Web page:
From Pages to Practice

By Angela Castellanos, MD

Published January 5, 2022


The gene for the cystic fibrosis transmembrane conductance regulator (CFTR), a cell membrane chloride channel, was first identified almost 30 years ago as the cause of and possible therapeutic target for treatment of cystic fibrosis (CF). Yet during this time, treatment has been largely supportive for this multisystemic progressive disease that affects about 80,000 people worldwide. In the last 10 years, CFTR-modulating small molecules that enhance chloride ion transport (CFTR potentiators) and improve intracellular trafficking of CFTR to the cell membrane (CFTR correctors) have shown promise and are even more effective when combined.

About two thirds of patients with CF have the homozygous Phe508del mutation of the CFTR gene and present with classic CF manifestations in one or more organ system (including the pulmonary, gastrointestinal, and genitourinary systems) that result from the pathologically thickened secretions associated with CF.  The standard of care for these patients consists of double CFTR modulator therapy with tezacaftor (a CFTR corrector) and ivacaftor (a CFTR potentiator). When compared with placebo, this combination has demonstrated modest but statistically significant improvement in lung function, as measured by percent predicted FEV1 (a frequently studied and important marker for mortality and morbidity in CF research). Another 30% of patients are heterozygous for Phe508del mutation and a minimal-function CFTR mutation and present with variable manifestations of CF, but may still have severe disease. There is currently no approved modulator therapy for this group of patients.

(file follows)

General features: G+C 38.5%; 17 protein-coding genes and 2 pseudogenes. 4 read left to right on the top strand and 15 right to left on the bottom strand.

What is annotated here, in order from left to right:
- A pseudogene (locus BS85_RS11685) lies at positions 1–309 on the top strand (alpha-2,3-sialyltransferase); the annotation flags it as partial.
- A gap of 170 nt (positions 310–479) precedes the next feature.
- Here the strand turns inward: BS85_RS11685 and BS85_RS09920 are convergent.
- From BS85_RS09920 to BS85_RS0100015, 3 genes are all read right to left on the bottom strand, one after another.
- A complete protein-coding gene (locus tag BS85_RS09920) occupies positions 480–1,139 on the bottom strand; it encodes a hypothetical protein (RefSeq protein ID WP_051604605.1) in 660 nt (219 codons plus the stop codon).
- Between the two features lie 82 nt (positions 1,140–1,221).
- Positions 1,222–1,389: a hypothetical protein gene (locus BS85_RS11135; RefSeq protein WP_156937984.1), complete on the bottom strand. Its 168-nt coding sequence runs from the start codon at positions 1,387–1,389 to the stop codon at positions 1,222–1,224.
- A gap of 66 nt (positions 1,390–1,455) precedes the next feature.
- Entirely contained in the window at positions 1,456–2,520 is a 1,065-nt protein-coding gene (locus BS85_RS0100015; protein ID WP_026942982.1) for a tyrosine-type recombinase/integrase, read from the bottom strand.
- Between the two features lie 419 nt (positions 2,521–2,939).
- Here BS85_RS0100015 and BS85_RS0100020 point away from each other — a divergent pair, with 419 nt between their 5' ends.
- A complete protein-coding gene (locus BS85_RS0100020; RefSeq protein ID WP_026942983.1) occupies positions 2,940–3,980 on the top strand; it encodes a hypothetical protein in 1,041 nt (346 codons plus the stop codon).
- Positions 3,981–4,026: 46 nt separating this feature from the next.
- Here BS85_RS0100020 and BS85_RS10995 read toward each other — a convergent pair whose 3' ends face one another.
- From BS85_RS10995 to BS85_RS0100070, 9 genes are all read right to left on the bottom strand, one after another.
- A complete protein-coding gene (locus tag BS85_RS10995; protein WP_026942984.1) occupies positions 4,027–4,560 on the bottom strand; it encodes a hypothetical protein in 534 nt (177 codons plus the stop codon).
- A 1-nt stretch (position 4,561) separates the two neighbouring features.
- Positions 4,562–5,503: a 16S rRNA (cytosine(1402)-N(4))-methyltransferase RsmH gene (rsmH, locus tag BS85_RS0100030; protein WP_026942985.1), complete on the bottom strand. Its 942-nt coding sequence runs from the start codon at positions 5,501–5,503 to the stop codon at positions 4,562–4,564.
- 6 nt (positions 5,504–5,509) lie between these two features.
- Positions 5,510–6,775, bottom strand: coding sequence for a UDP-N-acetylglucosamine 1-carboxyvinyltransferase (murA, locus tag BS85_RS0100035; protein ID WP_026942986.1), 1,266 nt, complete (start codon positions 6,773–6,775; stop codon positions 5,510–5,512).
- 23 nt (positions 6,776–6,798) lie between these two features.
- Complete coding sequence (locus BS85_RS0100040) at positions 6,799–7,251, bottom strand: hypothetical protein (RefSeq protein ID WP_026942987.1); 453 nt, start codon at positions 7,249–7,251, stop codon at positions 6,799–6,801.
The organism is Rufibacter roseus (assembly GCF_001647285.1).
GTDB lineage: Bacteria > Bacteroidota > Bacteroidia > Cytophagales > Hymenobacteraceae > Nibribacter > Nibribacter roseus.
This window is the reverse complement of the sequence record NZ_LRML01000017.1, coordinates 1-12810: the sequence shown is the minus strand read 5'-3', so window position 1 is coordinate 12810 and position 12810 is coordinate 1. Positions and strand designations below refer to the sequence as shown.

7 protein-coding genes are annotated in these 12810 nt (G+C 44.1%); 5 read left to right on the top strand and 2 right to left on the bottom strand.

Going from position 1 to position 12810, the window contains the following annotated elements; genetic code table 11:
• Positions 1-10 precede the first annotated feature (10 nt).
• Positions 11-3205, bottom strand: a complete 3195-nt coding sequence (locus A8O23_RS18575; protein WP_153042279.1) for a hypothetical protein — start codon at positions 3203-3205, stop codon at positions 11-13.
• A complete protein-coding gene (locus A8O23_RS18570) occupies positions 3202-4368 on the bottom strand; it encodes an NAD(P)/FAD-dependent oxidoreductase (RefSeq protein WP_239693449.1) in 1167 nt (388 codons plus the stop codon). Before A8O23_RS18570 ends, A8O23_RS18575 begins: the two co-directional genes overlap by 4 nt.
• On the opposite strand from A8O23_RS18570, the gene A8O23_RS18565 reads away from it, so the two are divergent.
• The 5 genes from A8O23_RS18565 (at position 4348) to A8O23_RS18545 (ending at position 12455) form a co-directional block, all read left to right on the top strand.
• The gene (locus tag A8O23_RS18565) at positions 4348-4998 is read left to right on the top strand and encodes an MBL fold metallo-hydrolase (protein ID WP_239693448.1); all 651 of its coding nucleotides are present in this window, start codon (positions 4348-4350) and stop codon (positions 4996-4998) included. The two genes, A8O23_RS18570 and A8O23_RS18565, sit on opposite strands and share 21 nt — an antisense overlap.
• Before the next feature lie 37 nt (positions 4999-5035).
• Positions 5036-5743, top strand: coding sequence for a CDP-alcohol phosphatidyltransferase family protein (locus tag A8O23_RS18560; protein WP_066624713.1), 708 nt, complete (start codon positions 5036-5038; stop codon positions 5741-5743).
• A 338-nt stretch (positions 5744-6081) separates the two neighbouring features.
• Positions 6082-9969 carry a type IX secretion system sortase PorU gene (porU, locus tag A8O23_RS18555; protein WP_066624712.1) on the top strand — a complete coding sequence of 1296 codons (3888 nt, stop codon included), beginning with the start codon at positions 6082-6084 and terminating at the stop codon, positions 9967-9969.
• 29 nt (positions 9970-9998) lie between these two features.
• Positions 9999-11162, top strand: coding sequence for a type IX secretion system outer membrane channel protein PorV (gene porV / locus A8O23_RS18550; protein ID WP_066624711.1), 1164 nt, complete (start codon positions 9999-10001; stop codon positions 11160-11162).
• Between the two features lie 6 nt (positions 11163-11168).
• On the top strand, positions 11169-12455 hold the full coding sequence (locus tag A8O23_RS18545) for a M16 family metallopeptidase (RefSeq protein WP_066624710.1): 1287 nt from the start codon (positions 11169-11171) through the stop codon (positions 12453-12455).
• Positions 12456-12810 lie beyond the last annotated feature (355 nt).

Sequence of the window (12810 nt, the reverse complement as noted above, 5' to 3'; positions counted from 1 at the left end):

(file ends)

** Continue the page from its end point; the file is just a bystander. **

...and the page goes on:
In a randomized controlled studypublished in October in NEJM, Davies and colleagues examined the efficacy of VX-659, a next-generation CFTR corrector, in triple combination with tezacaftor and ivacaftor in both homozygous Phe508del and heterozygous Phe508del/minimal-function patients. VX-659, like tezacaftor, increases the amount of CFTR expressed at the cell surface, but through a different mechanism. In both genotypes, triple-combination therapy demonstrated improvement in absolute change from baseline in percentage of predicted FEV1 and sweat chloride concentration after 29 days of treatment, when compared with standard of care in the homozygous patients and placebo in the heterozygous patients. The absolute improvement from baseline in percentage of predicted FEV1 of triple-combination therapy was about 13% in the heterozygous group and about 10% in the homozygous group.

Dr. Fernando Holguin notes in the accompanying editorial: “It is unclear whether the effects on lung function can be sustained for longer periods of treatment or whether these compounds will effectively reduce exacerbation rates and address other meaningful outcomes, such as weight gain.” Nevertheless, these results are promising and represent therapeutic gains for the CF community, particularly in heterozygous phe508del/minimal-function patients who previously did not have modulator therapy in their armamentarium.

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Angela Castellanos is a general pediatrician and editorial fellow at the NEJM.